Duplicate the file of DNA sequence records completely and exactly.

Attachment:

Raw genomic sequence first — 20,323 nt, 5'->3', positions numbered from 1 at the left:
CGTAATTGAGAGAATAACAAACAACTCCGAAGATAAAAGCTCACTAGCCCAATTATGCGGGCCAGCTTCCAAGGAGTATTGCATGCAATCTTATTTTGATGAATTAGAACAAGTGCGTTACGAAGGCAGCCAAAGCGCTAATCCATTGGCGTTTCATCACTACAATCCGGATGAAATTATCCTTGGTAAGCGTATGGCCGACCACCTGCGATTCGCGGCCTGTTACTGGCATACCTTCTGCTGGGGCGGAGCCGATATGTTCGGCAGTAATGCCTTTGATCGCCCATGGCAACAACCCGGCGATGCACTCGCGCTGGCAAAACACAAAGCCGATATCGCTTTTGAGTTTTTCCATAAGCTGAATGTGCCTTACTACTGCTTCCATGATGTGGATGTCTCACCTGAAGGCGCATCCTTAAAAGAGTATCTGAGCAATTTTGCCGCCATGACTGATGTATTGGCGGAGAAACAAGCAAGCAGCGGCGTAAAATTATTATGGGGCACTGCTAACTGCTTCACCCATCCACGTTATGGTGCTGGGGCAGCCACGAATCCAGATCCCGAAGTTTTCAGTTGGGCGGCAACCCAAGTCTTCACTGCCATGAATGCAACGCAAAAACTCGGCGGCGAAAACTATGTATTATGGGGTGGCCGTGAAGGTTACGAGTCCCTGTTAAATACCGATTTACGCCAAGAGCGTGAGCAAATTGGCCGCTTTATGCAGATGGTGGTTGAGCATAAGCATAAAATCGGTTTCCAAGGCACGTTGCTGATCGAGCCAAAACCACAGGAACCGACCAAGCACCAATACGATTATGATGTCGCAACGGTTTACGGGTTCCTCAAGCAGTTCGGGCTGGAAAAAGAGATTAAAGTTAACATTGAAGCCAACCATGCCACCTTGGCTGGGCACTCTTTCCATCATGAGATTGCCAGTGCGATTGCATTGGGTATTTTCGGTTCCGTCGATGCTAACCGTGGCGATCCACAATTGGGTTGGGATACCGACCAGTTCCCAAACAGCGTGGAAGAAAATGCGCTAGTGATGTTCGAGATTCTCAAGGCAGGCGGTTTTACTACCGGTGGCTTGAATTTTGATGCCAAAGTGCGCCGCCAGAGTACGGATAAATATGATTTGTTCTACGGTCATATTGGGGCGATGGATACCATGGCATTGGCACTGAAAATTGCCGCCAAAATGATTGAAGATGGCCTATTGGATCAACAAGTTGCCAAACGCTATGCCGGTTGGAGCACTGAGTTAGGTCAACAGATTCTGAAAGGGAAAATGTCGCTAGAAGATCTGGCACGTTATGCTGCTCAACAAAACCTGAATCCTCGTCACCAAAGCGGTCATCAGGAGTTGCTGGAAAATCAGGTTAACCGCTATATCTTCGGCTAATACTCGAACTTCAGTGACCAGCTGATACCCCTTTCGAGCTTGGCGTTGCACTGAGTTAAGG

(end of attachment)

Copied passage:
Raw genomic sequence first — 20,323 nt, 5'->3', positions numbered from 1 at the left:
CGTAATTGAGAGAATAACAAACAACTCCGAAGATAAAAGCTCACTAGCCCAATTATGCGGGCCAGCTTCCAAGGAGTATTGCATGCAATCTTATTTTGATGAATTAGAACAAGTGCGTTACGAAGGCAGCCAAAGCGCTAATCCATTGGCGTTTCATCACTACAATCCGGATGAAATTATCCTTGGTAAGCGTATGGCCGACCACCTGCGATTCGCGGCCTGTTACTGGCATACCTTCTGCTGGGGCGGAGCCGATATGTTCGGCAGTAATGCCTTTGATCGCCCATGGCAACAACCCGGCGATGCACTCGCGCTGGCAAAACACAAAGCCGATATCGCTTTTGAGTTTTTCCATAAGCTGAATGTGCCTTACTACTGCTTCCATGATGTGGATGTCTCACCTGAAGGCGCATCCTTAAAAGAGTATCTGAGCAATTTTGCCGCCATGACTGATGTATTGGCGGAGAAACAAGCAAGCAGCGGCGTAAAATTATTATGGGGCACTGCTAACTGCTTCACCCATCCACGTTATGGTGCTGGGGCAGCCACGAATCCAGATCCCGAAGTTTTCAGTTGGGCGGCAACCCAAGTCTTCACTGCCATGAATGCAACGCAAAAACTCGGCGGCGAAAACTATGTATTATGGGGTGGCCGTGAAGGTTACGAGTCCCTGTTAAATACCGATTTACGCCAAGAGCGTGAGCAAATTGGCCGCTTTATGCAGATGGTGGTTGAGCATAAGCATAAAATCGGTTTCCAAGGCACGTTGCTGATCGAGCCAAAACCACAGGAACCGACCAAGCACCAATACGATTATGATGTCGCAACGGTTTACGGGTTCCTCAAGCAGTTCGGGCTGGAAAAAGAGATTAAAGTTAACATTGAAGCCAACCATGCCACCTTGGCTGGGCACTCTTTCCATCATGAGATTGCCAGTGCGATTGCATTGGGTATTTTCGGTTCCGTCGATGCTAACCGTGGCGATCCACAATTGGGTTGGGATACCGACCAGTTCCCAAACAGCGTGGAAGAAAATGCGCTAGTGATGTTCGAGATTCTCAAGGCAGGCGGTTTTACTACCGGTGGCTTGAATTTTGATGCCAAAGTGCGCCGCCAGAGTACGGATAAATATGATTTGTTCTACGGTCATATTGGGGCGATGGATACCATGGCATTGGCACTGAAAATTGCCGCCAAAATGATTGAAGATGGCCTATTGGATCAACAAGTTGCCAAACGCTATGCCGGTTGGAGCACTGAGTTAGGTCAACAGATTCTGAAAGGGAAAATGTCGCTAGAAGATCTGGCACGTTATGCTGCTCAACAAAACCTGAATCCTCGTCACCAAAGCGGTCATCAGGAGTTGCTGGAAAATCAGGTTAACCGCTATATCTTCGGCTAATACTCGAACTTCAGTGACCAGCTGATACCCCTTTCGAGCTTGGCGTTGCACTGAGTTAAGG